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Mathematical Plums

Ross Honsberger, editor
Publisher: 
Mathematical Association of America
Publication Date: 
1979
Number of Pages: 
182
Format: 
Hardcover
Price: 
0.00
ISBN: 
0883853043
Category: 
General
BLL Rating: 

The Basic Library List Committee suggests that undergraduate mathematics libraries consider this book for acquisition.

[Reviewed by
Alex Bogomolny
, on
10/12/2010
]

Mathematical Plums was the fourth book in the Dolciani Mathematical Expositions series. The first three had been written by Ross Honsberger; for this one, he served as an editor. The book consists of ten chapters by various authors. The chapters are absolutely independent; some have been probably plucked by Honsberger from periodical publications, some may have been written specifically for the book. I can't say, except for the Chapters 3, 8, and 10 by R. P. Boas that came at least partly from the MAA magazines, and Chapter 9 that grew out of the notes Honsberger took at a lecture given by A. W. Tucker, I am not aware of other sources.

Published in 1979, the book should be considered a bibliographic rarity, although in single copies it is available for just a few dollars at all major online stores. I highly recommend the book to math teachers and aspiring high school students. Honsberger has managed to put together a fine collection of articles covering a broad range of topics and written by several well known math expositors.

The chapters come with bibliographic references and many with exercises. Here is the line-up of chapters with brief commentaries.

  1. Chromatic Graphs by H. L. Dorwat and D. T. Finkbeiner

    Bichromatic graphs. A. W. Goodman's formula for the minimum number of monochromatic triangles in complete bichromatic graphs. Introduction into Ramsey's thematics.

  2. How to Get (at least) a Fair Share of the Cake by K. R. Rebman

    Fair division. What is now called a Lone Divider Method, with a proof based on the Frobenius-König theorem. The moving knife method based on Lyapunov's theorem. Various criteria of satisfaction by the division.

  3. Some Remarkable Sequences of Integers by R. P. Boas

    Five proofs of the divergence of the harmonic series. Cantilevered arch. Thinning out of the harmonic series. Reciprocals of primes and of numbers with one digit left out. Distribution of the digits in integers. Integers with 1 as the leading digit. What's now called Zipf's Law.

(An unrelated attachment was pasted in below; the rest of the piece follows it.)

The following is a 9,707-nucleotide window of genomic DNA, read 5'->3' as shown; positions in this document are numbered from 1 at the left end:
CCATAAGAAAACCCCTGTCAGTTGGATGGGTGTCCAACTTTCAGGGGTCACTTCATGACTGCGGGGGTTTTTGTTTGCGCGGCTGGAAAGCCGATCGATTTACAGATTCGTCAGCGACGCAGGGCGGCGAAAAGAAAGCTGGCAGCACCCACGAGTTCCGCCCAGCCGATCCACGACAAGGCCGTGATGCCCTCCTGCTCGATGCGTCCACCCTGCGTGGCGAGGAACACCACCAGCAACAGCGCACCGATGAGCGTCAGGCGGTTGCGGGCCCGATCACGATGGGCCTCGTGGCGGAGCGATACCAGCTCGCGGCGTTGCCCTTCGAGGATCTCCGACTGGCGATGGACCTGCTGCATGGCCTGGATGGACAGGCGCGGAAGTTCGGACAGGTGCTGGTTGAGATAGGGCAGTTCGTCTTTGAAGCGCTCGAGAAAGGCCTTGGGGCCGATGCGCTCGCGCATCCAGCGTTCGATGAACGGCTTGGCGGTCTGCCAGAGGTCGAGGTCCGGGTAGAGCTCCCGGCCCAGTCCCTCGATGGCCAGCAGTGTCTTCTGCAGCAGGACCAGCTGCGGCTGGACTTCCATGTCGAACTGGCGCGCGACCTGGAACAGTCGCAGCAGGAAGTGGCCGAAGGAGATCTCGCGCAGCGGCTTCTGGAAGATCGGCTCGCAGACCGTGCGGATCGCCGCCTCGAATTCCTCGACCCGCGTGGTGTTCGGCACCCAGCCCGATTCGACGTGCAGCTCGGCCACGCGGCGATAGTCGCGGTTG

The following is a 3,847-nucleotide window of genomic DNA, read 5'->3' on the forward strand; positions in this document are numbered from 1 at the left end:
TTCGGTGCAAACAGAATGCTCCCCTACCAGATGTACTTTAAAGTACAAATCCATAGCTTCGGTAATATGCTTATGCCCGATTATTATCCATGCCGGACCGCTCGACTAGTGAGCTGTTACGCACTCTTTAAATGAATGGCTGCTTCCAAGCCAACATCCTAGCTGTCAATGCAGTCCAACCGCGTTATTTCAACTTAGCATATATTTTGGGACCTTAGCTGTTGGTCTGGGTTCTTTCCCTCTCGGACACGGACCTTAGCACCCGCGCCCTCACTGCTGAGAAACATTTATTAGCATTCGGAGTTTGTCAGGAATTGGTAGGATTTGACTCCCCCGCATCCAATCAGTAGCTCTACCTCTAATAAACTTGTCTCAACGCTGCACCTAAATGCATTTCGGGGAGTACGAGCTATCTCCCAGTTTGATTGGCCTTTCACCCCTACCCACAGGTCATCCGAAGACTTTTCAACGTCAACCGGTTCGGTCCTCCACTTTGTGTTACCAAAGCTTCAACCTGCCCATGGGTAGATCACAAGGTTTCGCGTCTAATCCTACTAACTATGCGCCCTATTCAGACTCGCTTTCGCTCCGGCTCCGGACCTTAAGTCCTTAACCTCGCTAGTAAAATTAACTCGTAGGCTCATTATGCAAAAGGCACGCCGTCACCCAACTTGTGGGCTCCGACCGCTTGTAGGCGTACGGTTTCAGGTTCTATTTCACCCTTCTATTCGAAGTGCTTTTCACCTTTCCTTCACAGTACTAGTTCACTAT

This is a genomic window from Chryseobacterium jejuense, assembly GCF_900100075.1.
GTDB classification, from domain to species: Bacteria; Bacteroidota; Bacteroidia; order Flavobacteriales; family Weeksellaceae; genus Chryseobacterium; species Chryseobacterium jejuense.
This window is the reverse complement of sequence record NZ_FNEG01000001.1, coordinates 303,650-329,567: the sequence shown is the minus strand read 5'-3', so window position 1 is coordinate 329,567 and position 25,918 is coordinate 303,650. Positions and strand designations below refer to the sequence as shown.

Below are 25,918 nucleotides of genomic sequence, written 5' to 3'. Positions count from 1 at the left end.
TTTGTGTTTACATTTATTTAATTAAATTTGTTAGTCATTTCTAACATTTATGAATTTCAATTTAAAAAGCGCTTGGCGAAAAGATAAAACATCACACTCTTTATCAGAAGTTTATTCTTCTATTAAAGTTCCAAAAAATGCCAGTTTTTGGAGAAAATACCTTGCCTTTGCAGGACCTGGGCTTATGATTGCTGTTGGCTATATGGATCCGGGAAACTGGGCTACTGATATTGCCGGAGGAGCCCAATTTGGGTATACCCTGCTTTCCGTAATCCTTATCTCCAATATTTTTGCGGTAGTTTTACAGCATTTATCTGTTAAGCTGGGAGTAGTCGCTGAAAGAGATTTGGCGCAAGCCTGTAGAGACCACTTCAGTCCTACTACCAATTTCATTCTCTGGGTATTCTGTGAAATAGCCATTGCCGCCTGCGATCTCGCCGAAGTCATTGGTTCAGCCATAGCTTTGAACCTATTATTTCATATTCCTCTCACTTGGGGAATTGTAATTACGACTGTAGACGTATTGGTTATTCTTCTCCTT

4. Existence Out Of Chaos by S. K. Stein

    Fubini principle, i.e., getting the same result in two different ways. Applies in combination with the Dirichlet principle. In number theory gives an average of the number of divisors in integers. In topology derives Euler's polyhedral formula. Additional examples from combinatorics and Latin squares.

    The chapter is especially rich in exercises, many of which are given helpful hints.

  5. Some Surprises in Probability by Ross Honsberger

    Elfron's dice. Non-transitivity paradox. George Pólya's proofreading example. Relative distribution of specific combinations in successive coin tosses. A strategy for guessing the largest number in a random sequence, with and without a known bound.

  6. Anomalous Cancellation by R. P. Boas

    A fascinating real math investigation promptqed by the fortuitous cancellation 16/64 = 1/4.

  7. A Distorted View of Geometry by G. D. Chakerian

    A sample of interesting elementary mathematics that could be obtained from a few properties of the orthogonal projection; the isoperimetric inequality for triangles, for one.

  8. Convergence, Divergence and the Computer by R. P. Boas

    Musings on on the relevance of convergence criteria to an actual evaluation of sums partial sums by hand and on a computer.

  9. Kepler's Conics by Ross Honsberger

    Derivation of the equation of the cone that touches a given sphere over a circle drawn on it. An equation of the shadow conic section.

  10. The Skewes Number by R. P. Boas

    History and significance of the Skewes number.


Alex Bogomolny is a freelance mathematician and educational web developer. He regularly works on his website Interactive Mathematics Miscellany and Puzzles and blogs at Cut The Knot Math.


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